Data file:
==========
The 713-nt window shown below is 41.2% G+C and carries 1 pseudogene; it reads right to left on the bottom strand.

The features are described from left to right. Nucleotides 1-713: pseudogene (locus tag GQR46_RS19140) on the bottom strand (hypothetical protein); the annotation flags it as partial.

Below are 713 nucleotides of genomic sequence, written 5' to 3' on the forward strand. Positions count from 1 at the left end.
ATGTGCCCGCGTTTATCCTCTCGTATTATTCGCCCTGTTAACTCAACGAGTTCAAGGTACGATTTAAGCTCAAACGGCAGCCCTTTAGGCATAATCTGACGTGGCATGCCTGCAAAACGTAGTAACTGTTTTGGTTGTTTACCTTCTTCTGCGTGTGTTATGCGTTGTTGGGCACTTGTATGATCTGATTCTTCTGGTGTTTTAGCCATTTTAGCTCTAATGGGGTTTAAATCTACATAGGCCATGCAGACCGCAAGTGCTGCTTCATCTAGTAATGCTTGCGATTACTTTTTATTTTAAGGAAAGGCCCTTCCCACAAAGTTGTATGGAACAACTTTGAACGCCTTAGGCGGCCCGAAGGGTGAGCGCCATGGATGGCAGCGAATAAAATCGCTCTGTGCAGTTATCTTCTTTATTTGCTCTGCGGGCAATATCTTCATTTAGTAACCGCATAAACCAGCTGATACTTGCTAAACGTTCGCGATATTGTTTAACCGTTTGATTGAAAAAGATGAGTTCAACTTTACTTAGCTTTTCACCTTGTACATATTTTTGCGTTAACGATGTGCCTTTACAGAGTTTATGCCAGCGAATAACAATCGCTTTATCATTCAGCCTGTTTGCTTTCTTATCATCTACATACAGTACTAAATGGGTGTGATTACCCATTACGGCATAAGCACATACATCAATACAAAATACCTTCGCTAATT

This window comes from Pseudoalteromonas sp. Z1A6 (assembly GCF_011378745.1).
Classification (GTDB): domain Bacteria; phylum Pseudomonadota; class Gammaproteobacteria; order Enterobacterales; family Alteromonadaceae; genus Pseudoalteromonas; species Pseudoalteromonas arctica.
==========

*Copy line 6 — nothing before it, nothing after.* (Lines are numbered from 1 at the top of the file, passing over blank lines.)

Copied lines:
Classification (GTDB): domain Bacteria; phylum Pseudomonadota; class Gammaproteobacteria; order Enterobacterales; family Alteromonadaceae; genus Pseudoalteromonas; species Pseudoalteromonas arctica.